But, fellow-citizens, I went a little too far when I said it was proposed to proscribe Catholics for all offices in this country. There are some offices which the sons and daughters of that Church are still considered competent to discharge. I mean the offices of Christian charity, of ministration to the sick. The Sister of Charity may enter yonder pest-house, from whose dread portals the bravest and strongest man quails and shrinks; she may breathe there the breath of the pestilence that walks abroad in that mansion of misery, in order to minister to disease where it is most loathsome, and to relieve suffering where it is most helpless. There, too, the tones of her voice may be heard mingling with the last accents of human despair, to soothe the fainting soul, as she points through the gloom of the dark valley of the shadow of death to the Cross of Christ, which stands transfigured in celestial light, to bridge the way from earth to heaven. And when cholera or yellow fever invades your cities, the Catholic Priest may refuse to take refuge in flight, holding the place of the true Soldier of the Cross to be by the sick man's bed, even though death pervades the air, because he may there tender the ministrations of his holy office to those who need them most.

It is impossible to describe the frenzy that seemed to possess a certain portion of the American people, whose strongest passions and most cherished prejudices were stimulated by appeals from the press and the platform, the pulpit and the street tub. It seized on communities and individuals as a species of uncontrollable insanity. Bitten by the madness of the moment, acquaintance turned savagely on acquaintance, friend upon friend, even relative upon relative. The kindly feelings which it took years to cement were rudely torn asunder and trampled under foot. The Irish Catholic was the chief object of attack. He was guilty of the double crime of being an Irishman and a Catholic; and, to do him justice, he was as ready to proclaim his faith as to boast of his nativity. His enemies were many, his friends few, his defenders less. Poor Pat had indeed a sad time of it.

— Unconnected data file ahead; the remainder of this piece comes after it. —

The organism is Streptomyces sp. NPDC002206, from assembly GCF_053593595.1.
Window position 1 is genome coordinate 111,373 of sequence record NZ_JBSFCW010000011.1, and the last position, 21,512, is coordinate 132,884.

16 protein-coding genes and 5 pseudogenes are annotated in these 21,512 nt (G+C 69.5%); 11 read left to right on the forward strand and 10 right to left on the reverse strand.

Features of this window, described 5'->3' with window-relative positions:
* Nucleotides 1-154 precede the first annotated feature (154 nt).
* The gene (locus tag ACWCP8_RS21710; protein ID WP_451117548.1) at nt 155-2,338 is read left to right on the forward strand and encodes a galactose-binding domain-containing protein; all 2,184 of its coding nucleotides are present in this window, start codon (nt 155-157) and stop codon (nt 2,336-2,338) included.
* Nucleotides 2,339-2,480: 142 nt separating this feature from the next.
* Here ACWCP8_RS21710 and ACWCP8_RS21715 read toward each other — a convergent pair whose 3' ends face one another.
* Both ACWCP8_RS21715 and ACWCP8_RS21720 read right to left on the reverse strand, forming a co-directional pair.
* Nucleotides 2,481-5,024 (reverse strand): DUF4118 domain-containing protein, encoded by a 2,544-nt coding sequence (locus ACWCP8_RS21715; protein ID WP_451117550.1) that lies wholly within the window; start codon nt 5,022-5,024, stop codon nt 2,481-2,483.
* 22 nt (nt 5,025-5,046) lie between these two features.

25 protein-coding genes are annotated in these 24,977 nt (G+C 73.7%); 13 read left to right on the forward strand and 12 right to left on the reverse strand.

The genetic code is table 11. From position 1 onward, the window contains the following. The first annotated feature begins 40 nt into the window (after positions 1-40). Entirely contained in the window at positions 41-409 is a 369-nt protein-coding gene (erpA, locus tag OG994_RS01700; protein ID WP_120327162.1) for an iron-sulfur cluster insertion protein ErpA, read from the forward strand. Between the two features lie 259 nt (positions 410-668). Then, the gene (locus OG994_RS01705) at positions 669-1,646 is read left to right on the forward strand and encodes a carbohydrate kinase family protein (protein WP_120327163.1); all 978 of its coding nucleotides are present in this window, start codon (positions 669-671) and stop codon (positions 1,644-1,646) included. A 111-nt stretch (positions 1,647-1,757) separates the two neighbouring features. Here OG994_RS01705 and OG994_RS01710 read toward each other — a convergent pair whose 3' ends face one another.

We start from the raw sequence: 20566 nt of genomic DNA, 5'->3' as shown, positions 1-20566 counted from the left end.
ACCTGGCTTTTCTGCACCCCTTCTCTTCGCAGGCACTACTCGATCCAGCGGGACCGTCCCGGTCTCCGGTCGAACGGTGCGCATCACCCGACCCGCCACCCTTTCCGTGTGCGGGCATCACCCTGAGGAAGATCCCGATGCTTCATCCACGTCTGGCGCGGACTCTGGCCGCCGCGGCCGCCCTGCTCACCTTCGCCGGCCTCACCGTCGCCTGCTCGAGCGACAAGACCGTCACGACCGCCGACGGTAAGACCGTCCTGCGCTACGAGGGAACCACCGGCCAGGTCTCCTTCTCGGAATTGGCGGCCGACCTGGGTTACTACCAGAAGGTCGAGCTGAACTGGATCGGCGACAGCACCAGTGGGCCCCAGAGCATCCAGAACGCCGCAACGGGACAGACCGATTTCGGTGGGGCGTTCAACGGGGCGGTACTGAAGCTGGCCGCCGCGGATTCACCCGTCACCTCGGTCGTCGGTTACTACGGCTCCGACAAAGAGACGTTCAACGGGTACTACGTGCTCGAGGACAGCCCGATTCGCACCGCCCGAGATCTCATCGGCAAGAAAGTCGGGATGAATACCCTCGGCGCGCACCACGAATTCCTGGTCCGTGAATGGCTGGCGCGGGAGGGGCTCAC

That the religious feeling added bitterness to the national prejudice was made manifest by the unreasoning fury of those who combined both antipathies in their hostility. Either, however, was quite sufficient to swell the outcry and deepen the hatred against its unoffending objects. Thus the religious prejudice was so bitter, and so violent, that it prevailed against identity of nationality; and the national prejudice was so envenomed that religious sympathy could scarcely restrain its exhibition, and could not prevent its existence. It is not to be wondered at that the genuine Irish Orangeman sided with the persecutors of his Catholic countrymen; and his conduct on many occasions was a sufficient evidence of his unnatural ferocity. Many Irish Protestants, not Orangemen, gave countenance to the Know Nothings, though, according to the Know Nothing code, none but native-born Protestants were held to be eligible for any office or position in the gift of the people, whether by election or appointment. The shabby conduct of this class of Irishmen was the result either of sectarian hate, or a sense of their own helplessness. They were willing to persecute, or they hoped to propitiate; therefore, they too joined in the crusade against their countrymen in a foreign land. But there were many, many glorious exceptions to this unworthy conduct. Irish Protestants—men of strong religious opinions, who opposed Catholicity on principle—boldly took their stand by the oppressed, and resented the policy of the Know Nothing party, as if it were directed exclusively against themselves. Sympathising with their Catholic fellow-countrymen, they met the assailants gallantly, and rebuked their insane folly with the courage and the sense of men. And to Irishmen who thus acted Catholics felt bound by the strongest ties of gratitude and respect. It was a time to test the true merit of the man, and those who stood it triumphantly were deservedly honoured.

The Irish in America, first published in 1868, provides an invaluable account of the extreme difficulties that 19th Century Irish immigrants faced in their new homeland and the progress which they had nonetheless made in the years since arriving on a foreign shore. A new edition, including additional notes and an index, has been published by Books Ulster/LibraryIreland: